By Joe Buckley
This edited volume, a result of a European Commission-funded research project on ‘Integration in Southeast Asia: Trajectories of Inclusion, Dynamics of Exclusion (SEATIDE)’, contains an introduction and seven other chapters exploring issues related to the fact that ‘Industrial employment has grown rapidly [in Southeast Asia] but wages have remained low and working conditions unattractive’ (p. 251), to quote Pietro Masina in the final chapter.
The introduction, by Silva Vignato, focuses on some common themes found throughout the book: mobility, precarity, gender. Following that, there is a chapter on Laos, by Vanina Boute, about how the expansion of wage labour has changed perceptions of what constitutes ‘labour’ or ‘employment’. There are then three chapters on Indonesia. The first, by Giacomo Tabacco, examines the lives of migrant labour in Aceh’s mines. Silvia Vignato’s chapter also focuses on Aceh, looking at the gendered precariousness of young women migrant workers in the region. The final Indonesia-focused chapter, by Matteo Carlo Alcano, explores the ‘invisibility’ and ‘non-movement’ of construction workers in Surabaya, East Java. Concepcion Lagos’ chapter then looks at how small-scale footwear producers survive in Marikina City, ‘the Shoe Capital of the Philippines’. A chapter on Vietnam by Michela Cerimele explores how officially formal female migrant workers in Hanoi’s Thang Long Industrial Park are made ‘in fact, informal’ through their working and living conditions. Pietro Masina’s concluding chapter takes a more macro political economy perspective, arguing that Southeast Asia is stuck in an ‘uneven development trap’ in which low wages and poor working conditions have become essential to attract international capital, and where opportunities for social and economic upgrading are few.
As can be seen, the various chapters are diverse, covering a wide variety of different topics from different perspectives which do not particularly gel together. This is by no means a criticism; it is an inherent feature of edited volumes such as this one. Indeed, it is more of a positive, as each reader will take different things from the book depending on their interests and the lens through which they are reading it. Taken as a whole, we are presented with a fascinating mosaic of the varied lives of different groups of mobile (or sometimes immobile) unskilled labourers throughout Southeast Asia.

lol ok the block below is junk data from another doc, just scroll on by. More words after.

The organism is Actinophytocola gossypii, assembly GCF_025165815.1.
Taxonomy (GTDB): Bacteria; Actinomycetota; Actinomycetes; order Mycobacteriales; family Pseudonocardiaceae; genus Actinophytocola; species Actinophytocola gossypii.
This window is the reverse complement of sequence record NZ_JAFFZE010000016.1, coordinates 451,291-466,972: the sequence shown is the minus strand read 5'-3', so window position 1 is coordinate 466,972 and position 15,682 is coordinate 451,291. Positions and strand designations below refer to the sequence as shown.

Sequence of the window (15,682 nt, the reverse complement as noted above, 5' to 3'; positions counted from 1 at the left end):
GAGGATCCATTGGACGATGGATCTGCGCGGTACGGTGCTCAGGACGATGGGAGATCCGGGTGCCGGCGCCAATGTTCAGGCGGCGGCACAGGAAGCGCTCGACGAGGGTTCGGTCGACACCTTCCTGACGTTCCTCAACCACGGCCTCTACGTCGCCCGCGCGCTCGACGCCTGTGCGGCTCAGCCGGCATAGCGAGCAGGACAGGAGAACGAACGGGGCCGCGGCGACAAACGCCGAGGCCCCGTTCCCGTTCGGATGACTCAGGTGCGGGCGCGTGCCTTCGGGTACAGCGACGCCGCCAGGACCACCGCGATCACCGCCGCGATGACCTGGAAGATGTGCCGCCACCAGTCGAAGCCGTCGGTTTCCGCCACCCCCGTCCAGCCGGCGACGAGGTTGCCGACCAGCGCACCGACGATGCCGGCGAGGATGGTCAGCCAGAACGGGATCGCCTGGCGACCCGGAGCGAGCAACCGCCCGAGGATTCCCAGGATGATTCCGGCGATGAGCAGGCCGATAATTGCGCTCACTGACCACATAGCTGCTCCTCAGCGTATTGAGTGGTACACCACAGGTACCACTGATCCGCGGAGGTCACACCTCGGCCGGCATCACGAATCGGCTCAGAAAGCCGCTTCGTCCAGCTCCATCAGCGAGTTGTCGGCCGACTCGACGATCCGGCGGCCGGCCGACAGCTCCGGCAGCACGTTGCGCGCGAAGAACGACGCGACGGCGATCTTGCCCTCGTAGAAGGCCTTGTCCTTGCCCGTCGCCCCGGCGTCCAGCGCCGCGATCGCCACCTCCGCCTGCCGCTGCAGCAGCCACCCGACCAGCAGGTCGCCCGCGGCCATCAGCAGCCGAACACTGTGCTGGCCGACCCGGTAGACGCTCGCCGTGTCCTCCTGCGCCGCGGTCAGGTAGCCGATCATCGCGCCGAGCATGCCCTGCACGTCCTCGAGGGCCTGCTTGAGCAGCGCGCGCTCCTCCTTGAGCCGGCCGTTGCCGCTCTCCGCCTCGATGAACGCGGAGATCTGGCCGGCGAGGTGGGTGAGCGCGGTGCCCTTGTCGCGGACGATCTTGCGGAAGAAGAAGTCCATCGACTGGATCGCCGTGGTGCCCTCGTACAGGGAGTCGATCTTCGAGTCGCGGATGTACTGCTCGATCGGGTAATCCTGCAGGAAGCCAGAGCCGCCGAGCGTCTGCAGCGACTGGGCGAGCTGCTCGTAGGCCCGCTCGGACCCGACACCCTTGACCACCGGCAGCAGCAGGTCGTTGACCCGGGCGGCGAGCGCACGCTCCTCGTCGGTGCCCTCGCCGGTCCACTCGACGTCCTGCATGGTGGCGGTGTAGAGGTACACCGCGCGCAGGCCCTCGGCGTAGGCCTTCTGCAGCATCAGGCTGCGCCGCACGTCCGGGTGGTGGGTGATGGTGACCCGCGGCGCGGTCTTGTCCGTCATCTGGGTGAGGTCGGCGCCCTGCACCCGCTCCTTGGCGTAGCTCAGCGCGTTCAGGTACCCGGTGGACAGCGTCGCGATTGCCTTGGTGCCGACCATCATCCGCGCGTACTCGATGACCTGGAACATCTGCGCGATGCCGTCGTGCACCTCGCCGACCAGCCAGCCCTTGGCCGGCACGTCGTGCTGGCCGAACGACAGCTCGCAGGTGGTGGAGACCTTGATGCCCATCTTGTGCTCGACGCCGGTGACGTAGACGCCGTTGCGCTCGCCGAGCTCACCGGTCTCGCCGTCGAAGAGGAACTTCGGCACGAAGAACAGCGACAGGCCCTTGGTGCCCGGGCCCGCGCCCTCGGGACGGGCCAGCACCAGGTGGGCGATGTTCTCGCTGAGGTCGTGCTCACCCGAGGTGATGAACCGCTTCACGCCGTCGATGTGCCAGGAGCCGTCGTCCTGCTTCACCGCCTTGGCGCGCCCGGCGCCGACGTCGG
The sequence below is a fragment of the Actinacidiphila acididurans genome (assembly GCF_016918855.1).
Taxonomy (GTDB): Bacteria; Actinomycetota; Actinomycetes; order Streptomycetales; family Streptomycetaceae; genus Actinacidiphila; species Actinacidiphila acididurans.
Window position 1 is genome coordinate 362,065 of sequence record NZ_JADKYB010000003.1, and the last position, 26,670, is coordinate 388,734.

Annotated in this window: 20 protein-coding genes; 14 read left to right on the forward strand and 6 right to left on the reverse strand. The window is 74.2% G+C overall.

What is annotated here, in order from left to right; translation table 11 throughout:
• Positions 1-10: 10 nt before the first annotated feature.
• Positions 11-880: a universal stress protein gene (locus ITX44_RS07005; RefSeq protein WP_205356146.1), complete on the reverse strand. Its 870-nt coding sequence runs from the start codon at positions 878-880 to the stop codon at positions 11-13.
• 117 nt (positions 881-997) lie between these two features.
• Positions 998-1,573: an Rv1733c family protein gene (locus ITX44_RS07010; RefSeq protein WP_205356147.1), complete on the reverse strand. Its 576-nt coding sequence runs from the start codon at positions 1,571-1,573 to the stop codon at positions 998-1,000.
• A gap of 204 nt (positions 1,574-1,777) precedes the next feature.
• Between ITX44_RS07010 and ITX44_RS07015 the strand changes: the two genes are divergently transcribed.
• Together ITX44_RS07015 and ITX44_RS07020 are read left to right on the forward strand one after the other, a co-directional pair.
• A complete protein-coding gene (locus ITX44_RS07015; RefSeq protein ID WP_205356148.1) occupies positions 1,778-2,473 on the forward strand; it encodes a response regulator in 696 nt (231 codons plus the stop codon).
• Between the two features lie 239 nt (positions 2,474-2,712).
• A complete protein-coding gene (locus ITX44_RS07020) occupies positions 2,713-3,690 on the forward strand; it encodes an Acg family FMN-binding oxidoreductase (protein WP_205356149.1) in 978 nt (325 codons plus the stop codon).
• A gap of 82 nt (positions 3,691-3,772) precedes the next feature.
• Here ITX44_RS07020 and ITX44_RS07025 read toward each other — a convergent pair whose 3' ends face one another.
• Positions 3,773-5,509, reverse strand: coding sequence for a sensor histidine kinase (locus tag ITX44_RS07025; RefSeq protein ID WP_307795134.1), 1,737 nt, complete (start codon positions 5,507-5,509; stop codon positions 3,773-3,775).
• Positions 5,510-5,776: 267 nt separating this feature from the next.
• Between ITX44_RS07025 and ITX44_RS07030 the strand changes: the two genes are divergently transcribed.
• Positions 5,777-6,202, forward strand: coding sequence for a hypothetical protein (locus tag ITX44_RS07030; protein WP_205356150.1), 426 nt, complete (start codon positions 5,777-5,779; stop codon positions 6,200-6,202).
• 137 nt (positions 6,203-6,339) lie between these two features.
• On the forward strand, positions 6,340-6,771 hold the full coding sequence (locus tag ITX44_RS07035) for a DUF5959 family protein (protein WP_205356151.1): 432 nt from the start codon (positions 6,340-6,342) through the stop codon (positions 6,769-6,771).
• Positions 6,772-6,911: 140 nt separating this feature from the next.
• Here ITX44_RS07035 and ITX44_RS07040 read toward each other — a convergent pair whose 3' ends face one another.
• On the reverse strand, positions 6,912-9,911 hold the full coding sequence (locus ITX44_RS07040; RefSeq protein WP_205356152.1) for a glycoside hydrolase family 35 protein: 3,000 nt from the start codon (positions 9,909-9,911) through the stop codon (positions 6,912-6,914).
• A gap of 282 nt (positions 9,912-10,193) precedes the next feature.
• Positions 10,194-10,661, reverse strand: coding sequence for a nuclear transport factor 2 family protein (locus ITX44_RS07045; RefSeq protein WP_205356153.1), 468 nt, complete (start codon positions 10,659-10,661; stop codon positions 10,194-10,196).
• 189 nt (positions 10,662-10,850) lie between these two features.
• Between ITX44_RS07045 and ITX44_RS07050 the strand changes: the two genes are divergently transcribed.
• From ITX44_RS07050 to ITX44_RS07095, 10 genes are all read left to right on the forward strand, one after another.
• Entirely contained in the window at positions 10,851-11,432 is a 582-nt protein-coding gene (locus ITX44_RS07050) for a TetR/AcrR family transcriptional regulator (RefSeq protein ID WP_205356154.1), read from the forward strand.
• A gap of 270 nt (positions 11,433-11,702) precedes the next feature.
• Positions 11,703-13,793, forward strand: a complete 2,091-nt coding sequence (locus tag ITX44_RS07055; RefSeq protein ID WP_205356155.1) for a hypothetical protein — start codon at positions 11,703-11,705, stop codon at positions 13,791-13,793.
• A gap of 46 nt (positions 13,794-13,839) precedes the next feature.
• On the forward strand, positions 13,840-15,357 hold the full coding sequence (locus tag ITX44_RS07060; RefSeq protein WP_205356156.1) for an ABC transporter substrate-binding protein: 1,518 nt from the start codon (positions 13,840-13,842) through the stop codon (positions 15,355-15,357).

Nevertheless, there is a distinct feeling that something is missing from the volume. Explorations of ways in which low-skilled migrant labour organise among themselves to resist exploitation are almost entirely absent. We are given insights into various situations of people who find themselves at the sharp end of global capitalism, subsumed under it but very much on the periphery of it. Their lives are tough and precarious. Yet capitalist development is, to a large extent, driven by antagonistic class relations; struggles between classes with opposing interests. In this sense, the book only presents half the picture, the half in which subordinate classes are exploited. To be sure, a number of the chapters also focus on the agency of labourers, looking at how they seek out employment opportunities and resilience strategies they use to survive and ameliorate their conditions. I find it hard to believe, though, that there is no more explicit resistance.
We can take the case which I know best—Vietnam—as an example. Cerimele’s chapter on how female migrant workers in an industrial park on the outskirts of Hanoi are technically formal but ‘in fact, informal’ is a brilliant and clever argument with lots to recommend it. Yet focusing entirely on the precarity and vulnerability of these workers misses the fact that Vietnam has had literally thousands of wildcat strikes (self-organised by workers rather than unions) over the past few decades, which have had substantial success in improving workers’ pay and conditions. This form of resistance has grown out of the ‘in fact, informal’ living and working conditions which female migrant workers find themselves in. A discussion along these lines would have been welcome, but is absent.
Despite this, Searching for Work provides absorbing snapshots of what life is like for low and unskilled precarious labour in Southeast Asia today. It will be of interest and value to students and scholars of development, gender, migration, and labour.